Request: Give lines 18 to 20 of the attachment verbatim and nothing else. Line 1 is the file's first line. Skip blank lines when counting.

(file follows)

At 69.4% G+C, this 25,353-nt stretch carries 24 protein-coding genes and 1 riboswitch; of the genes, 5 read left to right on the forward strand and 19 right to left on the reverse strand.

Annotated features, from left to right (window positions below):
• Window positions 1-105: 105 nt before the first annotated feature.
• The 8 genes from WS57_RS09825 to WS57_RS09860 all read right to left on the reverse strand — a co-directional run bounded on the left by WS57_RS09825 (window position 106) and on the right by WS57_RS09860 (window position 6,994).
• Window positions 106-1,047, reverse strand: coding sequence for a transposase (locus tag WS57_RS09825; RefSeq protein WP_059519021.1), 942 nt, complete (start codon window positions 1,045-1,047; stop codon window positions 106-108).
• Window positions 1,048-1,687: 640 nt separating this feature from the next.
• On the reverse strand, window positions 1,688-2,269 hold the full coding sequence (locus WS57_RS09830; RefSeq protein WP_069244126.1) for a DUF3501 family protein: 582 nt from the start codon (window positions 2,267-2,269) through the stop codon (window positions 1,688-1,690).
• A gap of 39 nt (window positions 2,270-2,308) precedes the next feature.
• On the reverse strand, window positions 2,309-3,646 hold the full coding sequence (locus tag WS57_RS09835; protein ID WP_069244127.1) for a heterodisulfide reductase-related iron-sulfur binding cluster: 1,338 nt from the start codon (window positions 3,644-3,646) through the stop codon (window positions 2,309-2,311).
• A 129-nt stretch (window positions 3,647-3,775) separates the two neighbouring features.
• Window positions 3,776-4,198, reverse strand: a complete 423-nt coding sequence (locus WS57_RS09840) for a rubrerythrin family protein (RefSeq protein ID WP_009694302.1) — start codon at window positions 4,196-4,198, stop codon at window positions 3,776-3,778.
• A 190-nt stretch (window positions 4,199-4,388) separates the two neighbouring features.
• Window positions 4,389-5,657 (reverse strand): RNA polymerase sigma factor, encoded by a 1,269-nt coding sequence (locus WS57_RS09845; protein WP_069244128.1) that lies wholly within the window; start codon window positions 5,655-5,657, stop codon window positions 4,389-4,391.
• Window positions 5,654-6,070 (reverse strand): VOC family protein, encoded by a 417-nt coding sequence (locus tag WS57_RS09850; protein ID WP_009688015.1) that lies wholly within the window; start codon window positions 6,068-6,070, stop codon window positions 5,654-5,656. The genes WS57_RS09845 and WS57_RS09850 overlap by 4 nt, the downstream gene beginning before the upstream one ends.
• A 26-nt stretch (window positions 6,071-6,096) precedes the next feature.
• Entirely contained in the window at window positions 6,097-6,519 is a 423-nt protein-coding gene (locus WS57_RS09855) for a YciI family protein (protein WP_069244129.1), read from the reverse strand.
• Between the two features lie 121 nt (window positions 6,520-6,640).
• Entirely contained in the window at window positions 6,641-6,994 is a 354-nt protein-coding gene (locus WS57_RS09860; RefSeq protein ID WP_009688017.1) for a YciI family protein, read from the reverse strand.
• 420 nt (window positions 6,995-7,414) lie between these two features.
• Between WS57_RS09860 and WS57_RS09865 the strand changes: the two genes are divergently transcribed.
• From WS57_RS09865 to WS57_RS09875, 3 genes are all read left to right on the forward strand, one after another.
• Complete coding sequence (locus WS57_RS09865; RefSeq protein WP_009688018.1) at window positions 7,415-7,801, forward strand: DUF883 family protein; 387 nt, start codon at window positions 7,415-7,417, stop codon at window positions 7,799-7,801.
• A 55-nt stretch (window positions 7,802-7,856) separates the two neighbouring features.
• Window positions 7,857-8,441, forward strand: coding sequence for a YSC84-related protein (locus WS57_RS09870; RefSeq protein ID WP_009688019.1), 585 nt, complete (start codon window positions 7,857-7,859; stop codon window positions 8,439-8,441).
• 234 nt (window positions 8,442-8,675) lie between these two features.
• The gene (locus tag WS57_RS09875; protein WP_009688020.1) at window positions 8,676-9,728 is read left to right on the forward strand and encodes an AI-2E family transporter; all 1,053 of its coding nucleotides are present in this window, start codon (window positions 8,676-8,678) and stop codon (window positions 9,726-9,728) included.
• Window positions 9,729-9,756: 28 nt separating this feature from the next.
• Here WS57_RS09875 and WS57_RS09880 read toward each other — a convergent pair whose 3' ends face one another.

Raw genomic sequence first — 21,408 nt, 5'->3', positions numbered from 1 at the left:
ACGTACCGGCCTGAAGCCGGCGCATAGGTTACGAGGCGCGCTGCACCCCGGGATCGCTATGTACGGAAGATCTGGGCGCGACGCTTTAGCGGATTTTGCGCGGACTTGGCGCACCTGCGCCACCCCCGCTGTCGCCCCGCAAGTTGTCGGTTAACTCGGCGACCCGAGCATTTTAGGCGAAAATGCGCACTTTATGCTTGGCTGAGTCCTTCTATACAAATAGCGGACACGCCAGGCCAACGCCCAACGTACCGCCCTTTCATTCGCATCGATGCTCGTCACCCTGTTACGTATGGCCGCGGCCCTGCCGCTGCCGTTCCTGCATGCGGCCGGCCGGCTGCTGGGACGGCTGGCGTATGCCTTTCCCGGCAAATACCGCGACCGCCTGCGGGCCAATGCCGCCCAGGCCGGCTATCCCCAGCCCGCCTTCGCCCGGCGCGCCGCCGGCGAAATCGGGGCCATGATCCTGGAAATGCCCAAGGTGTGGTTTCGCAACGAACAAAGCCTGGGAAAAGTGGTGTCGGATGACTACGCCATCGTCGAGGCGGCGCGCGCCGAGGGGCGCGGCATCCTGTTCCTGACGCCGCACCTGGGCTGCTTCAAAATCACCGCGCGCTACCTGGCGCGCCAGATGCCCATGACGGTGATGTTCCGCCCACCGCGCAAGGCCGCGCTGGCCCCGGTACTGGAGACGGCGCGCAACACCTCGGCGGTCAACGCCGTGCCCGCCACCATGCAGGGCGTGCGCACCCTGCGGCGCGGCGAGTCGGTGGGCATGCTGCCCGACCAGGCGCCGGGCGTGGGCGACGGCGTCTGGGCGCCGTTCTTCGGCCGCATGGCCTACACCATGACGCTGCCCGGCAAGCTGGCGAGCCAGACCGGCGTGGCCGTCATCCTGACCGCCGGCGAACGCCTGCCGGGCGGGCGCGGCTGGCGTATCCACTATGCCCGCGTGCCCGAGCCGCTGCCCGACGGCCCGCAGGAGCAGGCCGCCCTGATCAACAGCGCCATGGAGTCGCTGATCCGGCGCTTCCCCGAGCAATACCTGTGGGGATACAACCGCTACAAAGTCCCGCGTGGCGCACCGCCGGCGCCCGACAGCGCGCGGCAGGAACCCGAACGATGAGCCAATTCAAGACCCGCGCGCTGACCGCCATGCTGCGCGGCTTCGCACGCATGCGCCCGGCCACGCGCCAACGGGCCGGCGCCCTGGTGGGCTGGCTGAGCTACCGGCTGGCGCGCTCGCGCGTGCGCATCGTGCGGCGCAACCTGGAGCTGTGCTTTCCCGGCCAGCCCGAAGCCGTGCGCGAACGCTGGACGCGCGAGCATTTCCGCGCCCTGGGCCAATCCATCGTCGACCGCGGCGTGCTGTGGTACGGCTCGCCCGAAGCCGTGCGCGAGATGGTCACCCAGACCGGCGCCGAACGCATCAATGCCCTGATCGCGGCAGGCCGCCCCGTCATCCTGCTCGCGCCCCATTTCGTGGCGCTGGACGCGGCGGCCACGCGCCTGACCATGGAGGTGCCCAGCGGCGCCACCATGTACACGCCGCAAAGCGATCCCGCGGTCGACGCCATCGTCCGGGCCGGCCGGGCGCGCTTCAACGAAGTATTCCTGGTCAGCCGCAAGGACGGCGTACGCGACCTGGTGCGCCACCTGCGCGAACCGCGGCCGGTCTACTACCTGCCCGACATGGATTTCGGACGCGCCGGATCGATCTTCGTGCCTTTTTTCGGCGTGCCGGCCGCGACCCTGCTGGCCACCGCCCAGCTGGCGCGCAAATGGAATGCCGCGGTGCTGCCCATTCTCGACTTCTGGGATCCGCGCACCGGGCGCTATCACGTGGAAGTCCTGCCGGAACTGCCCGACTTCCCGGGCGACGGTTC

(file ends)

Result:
• Entirely contained in the window at window positions 6,641-6,994 is a 354-nt protein-coding gene (locus WS57_RS09860; RefSeq protein ID WP_009688017.1) for a YciI family protein, read from the reverse strand.
• 420 nt (window positions 6,995-7,414) lie between these two features.
• Between WS57_RS09860 and WS57_RS09865 the strand changes: the two genes are divergently transcribed.